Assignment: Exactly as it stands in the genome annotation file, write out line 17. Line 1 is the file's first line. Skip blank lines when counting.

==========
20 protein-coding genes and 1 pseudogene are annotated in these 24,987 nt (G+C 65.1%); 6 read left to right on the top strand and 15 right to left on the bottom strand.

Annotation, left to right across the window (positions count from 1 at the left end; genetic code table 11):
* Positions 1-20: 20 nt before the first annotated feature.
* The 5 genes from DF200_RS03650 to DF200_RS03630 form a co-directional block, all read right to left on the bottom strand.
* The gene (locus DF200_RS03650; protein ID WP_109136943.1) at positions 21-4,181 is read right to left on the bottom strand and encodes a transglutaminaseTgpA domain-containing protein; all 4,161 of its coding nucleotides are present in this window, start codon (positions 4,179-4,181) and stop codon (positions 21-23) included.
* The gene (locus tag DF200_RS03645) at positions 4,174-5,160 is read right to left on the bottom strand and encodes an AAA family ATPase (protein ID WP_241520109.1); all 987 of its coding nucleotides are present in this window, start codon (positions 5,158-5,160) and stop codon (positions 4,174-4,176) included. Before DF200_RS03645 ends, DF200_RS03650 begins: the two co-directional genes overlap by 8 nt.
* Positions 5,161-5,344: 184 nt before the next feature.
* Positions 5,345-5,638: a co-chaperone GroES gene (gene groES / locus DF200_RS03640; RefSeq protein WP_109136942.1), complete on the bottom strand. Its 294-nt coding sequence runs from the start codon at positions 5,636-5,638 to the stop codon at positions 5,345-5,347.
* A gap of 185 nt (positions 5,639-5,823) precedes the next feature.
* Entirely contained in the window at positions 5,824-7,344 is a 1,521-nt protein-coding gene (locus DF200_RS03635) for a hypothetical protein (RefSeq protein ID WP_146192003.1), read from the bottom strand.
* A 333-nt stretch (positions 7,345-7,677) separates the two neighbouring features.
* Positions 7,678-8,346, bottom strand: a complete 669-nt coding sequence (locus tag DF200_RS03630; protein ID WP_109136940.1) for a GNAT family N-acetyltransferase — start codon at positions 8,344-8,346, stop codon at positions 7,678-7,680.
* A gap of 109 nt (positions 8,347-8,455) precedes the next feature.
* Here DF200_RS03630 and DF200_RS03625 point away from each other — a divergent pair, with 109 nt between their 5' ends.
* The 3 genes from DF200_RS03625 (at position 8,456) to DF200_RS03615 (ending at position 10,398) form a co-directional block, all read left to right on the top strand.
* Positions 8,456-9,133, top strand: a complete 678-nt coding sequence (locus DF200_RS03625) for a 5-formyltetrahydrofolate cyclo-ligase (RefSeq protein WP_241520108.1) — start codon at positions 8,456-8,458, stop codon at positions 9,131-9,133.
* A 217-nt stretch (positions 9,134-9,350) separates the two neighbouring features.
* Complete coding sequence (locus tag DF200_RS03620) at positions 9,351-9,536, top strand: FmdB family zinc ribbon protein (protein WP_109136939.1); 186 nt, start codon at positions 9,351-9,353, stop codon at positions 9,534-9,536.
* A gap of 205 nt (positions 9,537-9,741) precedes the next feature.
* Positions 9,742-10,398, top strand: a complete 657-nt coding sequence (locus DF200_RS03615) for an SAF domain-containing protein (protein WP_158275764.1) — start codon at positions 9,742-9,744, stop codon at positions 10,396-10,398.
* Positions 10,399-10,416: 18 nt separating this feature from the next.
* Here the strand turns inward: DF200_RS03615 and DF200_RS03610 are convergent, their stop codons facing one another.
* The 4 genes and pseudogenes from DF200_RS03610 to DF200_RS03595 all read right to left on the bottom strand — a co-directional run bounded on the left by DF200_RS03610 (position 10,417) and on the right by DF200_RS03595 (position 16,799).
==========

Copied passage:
* A 217-nt stretch (positions 9,134-9,350) separates the two neighbouring features.